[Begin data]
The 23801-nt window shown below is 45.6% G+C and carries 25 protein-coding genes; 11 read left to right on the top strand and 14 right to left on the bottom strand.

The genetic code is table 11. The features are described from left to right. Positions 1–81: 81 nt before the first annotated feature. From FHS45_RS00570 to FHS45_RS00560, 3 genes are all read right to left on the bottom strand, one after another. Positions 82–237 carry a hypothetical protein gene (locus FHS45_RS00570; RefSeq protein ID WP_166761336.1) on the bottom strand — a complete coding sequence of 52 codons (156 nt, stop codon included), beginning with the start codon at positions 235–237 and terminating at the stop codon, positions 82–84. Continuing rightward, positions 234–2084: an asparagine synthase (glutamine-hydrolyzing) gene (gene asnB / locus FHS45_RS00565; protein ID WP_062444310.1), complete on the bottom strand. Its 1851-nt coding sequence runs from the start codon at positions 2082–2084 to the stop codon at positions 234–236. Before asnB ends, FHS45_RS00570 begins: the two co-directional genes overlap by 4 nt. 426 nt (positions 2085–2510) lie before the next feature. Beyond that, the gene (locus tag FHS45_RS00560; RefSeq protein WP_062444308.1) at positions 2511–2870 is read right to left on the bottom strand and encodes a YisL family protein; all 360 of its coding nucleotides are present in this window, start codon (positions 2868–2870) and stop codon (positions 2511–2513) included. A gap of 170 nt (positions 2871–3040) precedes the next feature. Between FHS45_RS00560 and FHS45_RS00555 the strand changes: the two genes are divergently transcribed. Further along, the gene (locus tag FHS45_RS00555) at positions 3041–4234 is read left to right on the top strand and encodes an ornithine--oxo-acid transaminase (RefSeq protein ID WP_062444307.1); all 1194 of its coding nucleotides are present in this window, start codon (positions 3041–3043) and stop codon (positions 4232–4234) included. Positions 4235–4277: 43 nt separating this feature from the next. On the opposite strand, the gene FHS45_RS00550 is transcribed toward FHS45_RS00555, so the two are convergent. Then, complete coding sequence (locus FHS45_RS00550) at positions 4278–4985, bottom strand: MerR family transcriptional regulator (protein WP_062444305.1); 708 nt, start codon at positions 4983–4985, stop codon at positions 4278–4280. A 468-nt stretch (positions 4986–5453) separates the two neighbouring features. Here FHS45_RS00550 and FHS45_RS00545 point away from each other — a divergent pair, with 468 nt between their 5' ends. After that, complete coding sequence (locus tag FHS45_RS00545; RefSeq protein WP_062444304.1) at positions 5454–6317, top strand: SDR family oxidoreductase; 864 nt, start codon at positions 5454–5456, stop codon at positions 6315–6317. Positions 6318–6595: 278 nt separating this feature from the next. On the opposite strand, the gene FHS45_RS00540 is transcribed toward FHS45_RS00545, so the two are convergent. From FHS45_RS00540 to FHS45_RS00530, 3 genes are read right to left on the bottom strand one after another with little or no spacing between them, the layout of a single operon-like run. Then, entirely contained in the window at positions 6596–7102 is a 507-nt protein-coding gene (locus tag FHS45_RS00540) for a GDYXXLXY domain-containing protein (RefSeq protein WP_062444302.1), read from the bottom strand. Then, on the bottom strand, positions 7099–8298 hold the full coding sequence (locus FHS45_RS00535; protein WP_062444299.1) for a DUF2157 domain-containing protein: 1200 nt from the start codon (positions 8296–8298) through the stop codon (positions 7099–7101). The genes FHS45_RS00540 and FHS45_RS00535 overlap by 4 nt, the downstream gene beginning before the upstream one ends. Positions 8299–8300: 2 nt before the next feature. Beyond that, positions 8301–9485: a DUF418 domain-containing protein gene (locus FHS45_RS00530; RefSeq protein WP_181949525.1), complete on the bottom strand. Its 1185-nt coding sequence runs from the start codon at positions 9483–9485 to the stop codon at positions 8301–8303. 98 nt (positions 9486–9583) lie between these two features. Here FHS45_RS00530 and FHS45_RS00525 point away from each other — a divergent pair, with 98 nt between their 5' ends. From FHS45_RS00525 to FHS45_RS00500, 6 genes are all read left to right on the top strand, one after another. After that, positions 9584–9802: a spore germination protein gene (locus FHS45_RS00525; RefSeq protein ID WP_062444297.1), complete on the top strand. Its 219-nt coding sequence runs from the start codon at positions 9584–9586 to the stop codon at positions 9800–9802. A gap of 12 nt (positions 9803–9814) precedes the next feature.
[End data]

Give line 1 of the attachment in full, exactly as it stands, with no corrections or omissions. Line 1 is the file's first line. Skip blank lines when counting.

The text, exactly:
The 23801-nt window shown below is 45.6% G+C and carries 25 protein-coding genes; 11 read left to right on the top strand and 14 right to left on the bottom strand.